Before I pick any city to visit on road trips, I open our magical U.S. road atlas and plan the route according to where National Parks are. A task that aligns easily with any desired destination or departure, as America hosts a whopping 59 National Parks (that’s not even counting the equally beautiful 154 protected National Forests and 20 National Grasslands).
Since, I do not swim in a pool of money like Scrooge McDuck, our road trips are always very cost conscious and thankfully National Parks fit right into our budget. Stephen’s RAV4 doubles as our glamorous hotel room with the backseats pushed down and a yoga mat and sleeping bag spread out, we get to wake up with better views than the Ritz-Carlton can offer.
The past few winter months have been especially ideal for Stephen and I’s adventurous little hearts as the parks have been borderline deserted. With the exception of the Grand Canyon, none have even had entrance attendants taking fees (though, we did break down and purchase the annual pass for $80 to eliminate any guilty feelings for seemingly sneaking in).
Background aside, here are my tidbits of “wisdom” for an enjoyable road trip on a budget:
1. Don’t Underestimate the Cost of Gas
Nothing quite ruins a trip like budgeting too tightly and having to worry about money. There are several apps and website out there to help you estimate your gas expenses; I like to use Rome2Rio as it gives me an idea of alternative options with prices attached.
2. Bring along a Cooler Bag & Shop at Grocery Stores
Ah, the difference between a $30 day and a $30 week. Not only is grocery shopping financially smart, it’s also much healthier! Make sure you pack some cutlery and get creative. I usually make sandwiches or salads on the road.
My go-to ingredients: Spinach, Hummus, Carrots, Bell Peppers, Cold-cuts, Boiled Eggs, Avocados, Bananas, Apples, Peanut Butter, Bread, Trail Mix
3. Bring a Physical Map & Turn Off the Navigation System
Road Maps have nifty features, like scenic route indicators and campground markers. They cover more than Lonely Planet is capable of and allow you to ditch Google maps beaten path routes. Personally, I find maps more adventurous than a plugged in cellphone, though combined they offer good time estimates.
4. Find a Good Travel Companion
May it be a partner, friend, pet, podcast, or music. America is big and empty in many places, keep yourself sane by having good company. Some are able to find solace in solitude, I’m not one of those cool people.
5. Expect Poor Cell Reception
Going along with tip four, try not
delaying your search of a virtual companion. I’ve had experience with AT&T, Sprint and T-Mobile, all have had an amplitude of dead-spots. So be sure to download entertainment ahead of time.
Likewise, make sure you check-in with someone whenever you do have reception to let them know where you are and where you are headed. America is beautiful, but frankly, we have a bunch of nuts out there too. So, be safe and smart.
6. Pack a Warm Sleeping Bag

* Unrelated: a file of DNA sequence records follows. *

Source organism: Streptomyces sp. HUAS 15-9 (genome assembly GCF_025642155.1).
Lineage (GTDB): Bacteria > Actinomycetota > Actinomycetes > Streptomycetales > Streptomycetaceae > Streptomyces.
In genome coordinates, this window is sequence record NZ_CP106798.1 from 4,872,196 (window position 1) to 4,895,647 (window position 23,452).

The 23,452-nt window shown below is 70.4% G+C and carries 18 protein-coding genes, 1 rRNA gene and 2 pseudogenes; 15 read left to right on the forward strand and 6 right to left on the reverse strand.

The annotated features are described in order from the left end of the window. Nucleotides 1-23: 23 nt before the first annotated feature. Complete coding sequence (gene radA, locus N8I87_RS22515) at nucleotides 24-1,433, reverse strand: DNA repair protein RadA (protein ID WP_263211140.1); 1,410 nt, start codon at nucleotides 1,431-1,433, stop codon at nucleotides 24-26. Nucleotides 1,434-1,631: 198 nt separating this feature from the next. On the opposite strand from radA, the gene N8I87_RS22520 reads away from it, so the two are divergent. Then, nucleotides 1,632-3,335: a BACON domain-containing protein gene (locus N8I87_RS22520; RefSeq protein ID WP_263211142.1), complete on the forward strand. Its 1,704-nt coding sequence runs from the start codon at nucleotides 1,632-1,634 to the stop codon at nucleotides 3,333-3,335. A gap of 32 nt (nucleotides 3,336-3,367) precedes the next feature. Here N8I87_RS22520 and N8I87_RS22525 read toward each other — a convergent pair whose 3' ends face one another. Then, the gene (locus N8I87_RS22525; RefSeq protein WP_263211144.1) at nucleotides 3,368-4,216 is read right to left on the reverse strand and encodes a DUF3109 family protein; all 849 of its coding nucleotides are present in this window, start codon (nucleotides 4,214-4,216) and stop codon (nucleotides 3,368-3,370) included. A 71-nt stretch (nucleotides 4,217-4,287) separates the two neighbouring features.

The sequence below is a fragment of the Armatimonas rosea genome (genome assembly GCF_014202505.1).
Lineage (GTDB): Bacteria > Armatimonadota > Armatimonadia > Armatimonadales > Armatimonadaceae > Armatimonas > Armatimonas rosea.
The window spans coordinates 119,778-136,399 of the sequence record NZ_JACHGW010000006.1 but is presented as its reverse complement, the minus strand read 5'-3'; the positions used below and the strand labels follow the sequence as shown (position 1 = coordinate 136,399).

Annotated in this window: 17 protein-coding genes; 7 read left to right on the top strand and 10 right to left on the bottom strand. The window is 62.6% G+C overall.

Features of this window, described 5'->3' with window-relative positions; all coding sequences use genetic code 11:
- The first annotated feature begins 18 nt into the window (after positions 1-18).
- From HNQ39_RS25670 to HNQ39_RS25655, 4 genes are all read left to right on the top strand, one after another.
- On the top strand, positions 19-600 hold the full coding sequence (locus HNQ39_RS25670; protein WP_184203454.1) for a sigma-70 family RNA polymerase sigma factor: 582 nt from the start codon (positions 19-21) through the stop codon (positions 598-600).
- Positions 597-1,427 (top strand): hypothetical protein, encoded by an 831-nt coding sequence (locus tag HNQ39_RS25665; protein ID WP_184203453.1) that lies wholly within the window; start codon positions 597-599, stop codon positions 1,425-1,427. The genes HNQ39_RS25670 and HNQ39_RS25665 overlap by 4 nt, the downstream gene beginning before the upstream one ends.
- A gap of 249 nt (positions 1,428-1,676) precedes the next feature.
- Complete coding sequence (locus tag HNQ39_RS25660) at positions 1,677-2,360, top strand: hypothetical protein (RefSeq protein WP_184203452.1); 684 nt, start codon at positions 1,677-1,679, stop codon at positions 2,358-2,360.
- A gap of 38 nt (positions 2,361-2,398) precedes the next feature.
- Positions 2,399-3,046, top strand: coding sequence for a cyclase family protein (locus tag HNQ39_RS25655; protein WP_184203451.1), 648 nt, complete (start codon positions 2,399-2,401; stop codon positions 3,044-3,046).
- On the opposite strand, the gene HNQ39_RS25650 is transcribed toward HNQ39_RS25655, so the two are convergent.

Regardless of whether you are traveling in the summer or in the winter, cars do not
protect you from the cold, in fact they can get hella cold at night. My advise, pack two sleeping bags and layer.
7. Don’t Waste Your Money on Drinks
Pack a reusable water bottle and thermos mug and take advantage of free hot and cold water at gas stations and rest stops. I always remember to pack tea bags for the thermos mug. It may not save you a lot, but to me money spent on drinks is money wasted. Unless you want to venture into neat little juiceries or coffee shops, which I do enjoy from time to time myself.
8. Break Your Isolation by Asking Locals for Tips
Speaking of juiceries or coffee shops, a great source to find these gems is simply by asking (common sense, right?). We stumbled across the coolest coffee shop in Salt Lake City by asking a local; the menu was fabulous! More importantly though, in smaller towns locals will often provide you with far more than a simple location once they discover you are passing through. A young woman in a South Dakota breakfast diner of a town of maybe 300, gave us the most heartfelt directions and suggestions, when we inquired for a pit-stop.
Side note: Shoutout to the Midwesterners who seem to always be eager to help!
9. Stop for Scenic Hikes, Runs, or Yoga Sessions
The. Body. Loves. To. Move. Sitting in a car and driving all day, can be exhausting in the bad kind of way. It’s easy to hunch your back, eat junk, and miss out on all the beauty surrounding you. Even if you are in a rush to get somewhere, take breaks and make them count! This is where National Parks or Forests come into play.
Sure, a week at Zion National Park would be great, but I’ll take whatever time I can get, even if it’s just 30 minutes. Try to schedule your breaks so you can catch the sunrise or sunset. I try to park the car either in national conservation areas or near them, so that it is the first thing I get to experience in the mornings before hitting the road.
10. Lastly, as Always, Be Flexible
You never know where beauty will floor you and require you to readjust your travel plans. An enjoyable road trip cannot be harnessed with overly ambitions plans or deadlines. Allow yourself the freedom to wander to your hearts desire by packing clothes for all weather and dedicating more time than you expect it should take to cover your distance.
Pack some wet wipes and consider them your shower. If you’re like me and the hair gods are not on your side when it comes to not showering, be sure to pack a hat. I assure you it’s not as gross as you think, you can still brush your teeth every day and wash your face.
I hope these tips can be of some use to you. As always feel free to shoot me any questions, suggestions or comments.
Safe travels millennials!